Fish,  Recipes,  Stews

Seafood rice and beans stew: cooking alongside my grandmother

Hola a todos de nuevo!

I am very pleased to be back after so much time. Honestly, I can’t believe it’s been a month since I last posted a recipe. Did you miss me? Because I have missed you. Apologies if you have been waiting to read new content and you feel I have let you down.

Over the last couple of weeks I have been very busy preparing my trip to Jaen, in southern Spain. You should already know that I was looking forward to visit my grandparents and that I had to postpone the vacation which was originally scheduled for New year’s day. I eventually made it happen at the end of February (yes!) and I enjoyed quality time with them and the rest of my relatives. I went for walks in some beautiful rural areas, ate out a couple of times and, in essence, I re-connected with my deepest roots after three years of absence. This feeling of having my batteries re-loaded now I’ve been back in Oxford for a week it’s much appreciated.

What I enjoy the most when I am in Jaen is the food I eat. Whether at home or in a bar, it’s a real pleasure for me to taste the local flavour because I don’t always have the chance to do so-I didn’t when I used to lived in Barcelona so guess now. This time, I had in mind to cook something with my nans and so I did with my grandmother Rosa-who was previously quoted in the Rice pudding recipe. That couldn’t be any other than her famous Seafood rice and beans stew.

Nan Rosa is truly represented in this recipe. She loves cooking big, nutritious dishes made out of an endless list of ingredients. I can’t remember a holiday in her house without having this for lunch one day and this time was not going to be an exception. As a matter of fact, she had all the ingredients in the pantry ready for use. She was only waiting for me to step up and cook alongside her.

And, all in all, it was a wonderful experience. My grandma is almost 85 years old and sadly is not as fit as she used to be. She’s losing sight and strength and needs help for many of her daily activities. As a consequence, she relies now on frozen and packed ingredients more often in order to avoid making efforts she can’t afford anymore. But what has not changed is that she still uses a clay pan to cook the dish. This is a piece of kitchenware you will find in every Andalusian household (it’s not really popular in the north, though) and gives the food a distinct personality. If ou don’t have one at home (like me) it’s fair to use a standard pan.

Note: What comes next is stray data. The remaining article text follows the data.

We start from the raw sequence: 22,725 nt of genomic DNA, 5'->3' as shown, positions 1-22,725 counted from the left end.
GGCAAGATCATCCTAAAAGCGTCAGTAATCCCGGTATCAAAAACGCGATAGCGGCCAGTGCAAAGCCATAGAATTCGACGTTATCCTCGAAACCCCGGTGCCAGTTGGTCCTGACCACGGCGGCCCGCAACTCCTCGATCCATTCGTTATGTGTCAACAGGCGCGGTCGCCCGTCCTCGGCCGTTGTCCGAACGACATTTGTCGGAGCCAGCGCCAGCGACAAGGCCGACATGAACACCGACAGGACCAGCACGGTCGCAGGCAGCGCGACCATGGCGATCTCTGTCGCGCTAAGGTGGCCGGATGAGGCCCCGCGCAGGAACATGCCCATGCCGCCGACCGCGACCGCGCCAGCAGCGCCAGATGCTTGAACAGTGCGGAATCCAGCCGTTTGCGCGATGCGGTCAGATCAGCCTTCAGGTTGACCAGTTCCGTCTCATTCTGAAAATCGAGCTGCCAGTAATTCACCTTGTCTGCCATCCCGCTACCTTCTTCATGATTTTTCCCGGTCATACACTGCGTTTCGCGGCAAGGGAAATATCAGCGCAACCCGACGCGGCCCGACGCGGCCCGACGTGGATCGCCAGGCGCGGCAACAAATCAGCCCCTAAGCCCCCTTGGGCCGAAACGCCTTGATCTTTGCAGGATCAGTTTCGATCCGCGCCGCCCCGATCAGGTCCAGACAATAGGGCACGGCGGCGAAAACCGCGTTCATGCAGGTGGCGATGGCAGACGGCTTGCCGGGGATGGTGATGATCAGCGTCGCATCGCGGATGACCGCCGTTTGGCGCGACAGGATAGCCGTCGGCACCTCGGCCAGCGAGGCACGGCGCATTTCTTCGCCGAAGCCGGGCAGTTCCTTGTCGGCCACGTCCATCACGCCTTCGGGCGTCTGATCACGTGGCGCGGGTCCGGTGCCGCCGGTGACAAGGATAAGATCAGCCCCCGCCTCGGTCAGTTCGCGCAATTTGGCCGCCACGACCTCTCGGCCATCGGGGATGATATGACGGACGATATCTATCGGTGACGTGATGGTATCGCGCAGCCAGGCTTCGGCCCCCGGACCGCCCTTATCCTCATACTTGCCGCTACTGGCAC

To conclude, let me tell you a few funny facts about this stew. My nan always refers to this dish as Empedraillo because it’s very similar to a famous Granada recipe. Also, she often remarks that “it’s the dish of Antonio Molina”, an iconic Spanish singer and actor of the 50’s and the 60’s decades. Molina mentions the dish Arroz con habichuelas (Rice and beans) in his famous song Cocinero, Cocinero which appears to be stuck in my grandma’s mind. Old but gold. I invite you to listen it.


  • Canned beans (1 can)
  • Paella rice (200 g)
  • Seafood mix (pick your own fresh produce or, alternatively, buy it from frozen in your supermarket)
  • Fresh squid legs
  • Onion (half)
  • Green pepper (half)
  • Green chilli (1)
  • Carrot (1)
  • Peas (a handful from frozen)
  • Green beans (a handful)
  • Canned tomato (200 g)
  • Bay leave (1)
  • Garlic clove (1)
  • Water or fish stock
  • Olive oil
  • Salt
  • Pepper
  • Turmeric


The first step is always the sofrito. Heat up some olive oil in your pan and chop the onion, the pepper, the garlic clove and the chilli. Simmer until tender with a pinch of salt and pepper. Add then the carrot (chopped in discs), the green beans, the peas and cook all together for a couple of minutes.

Once the above is done, drop all your seafood mix into the pan. If it’s fresh, it will only take a couple of minutes to cook. If, however, it’s from frozen, you will need to wait for the water to completely evaporate. Add also the bay leave.

Pour the tomato and cook at medium heat until it integrates with the rest of the ingredients. After that, it’s time to add the beans and the rice to allow flavour absorption. Taste and add more salt and pepper if necessary.

Pour the water or fish stock so it’s half inch above the pan content. Add some turmeric, stir, keep the heat on medium power and boil for 15 to 20 minutes. Like the paella process, you will notice the water will gradually vanish as the rice grains grow up in size. But unlike the mentioned recipe, you can stir the food as much as you need-and add more salt if it falls short at any point.

Once the stew is cooked, switch the heat off and let it sit for a couple of minutes. You must cover the pan with a kitchen cloth. After that, it’s ready to serve.

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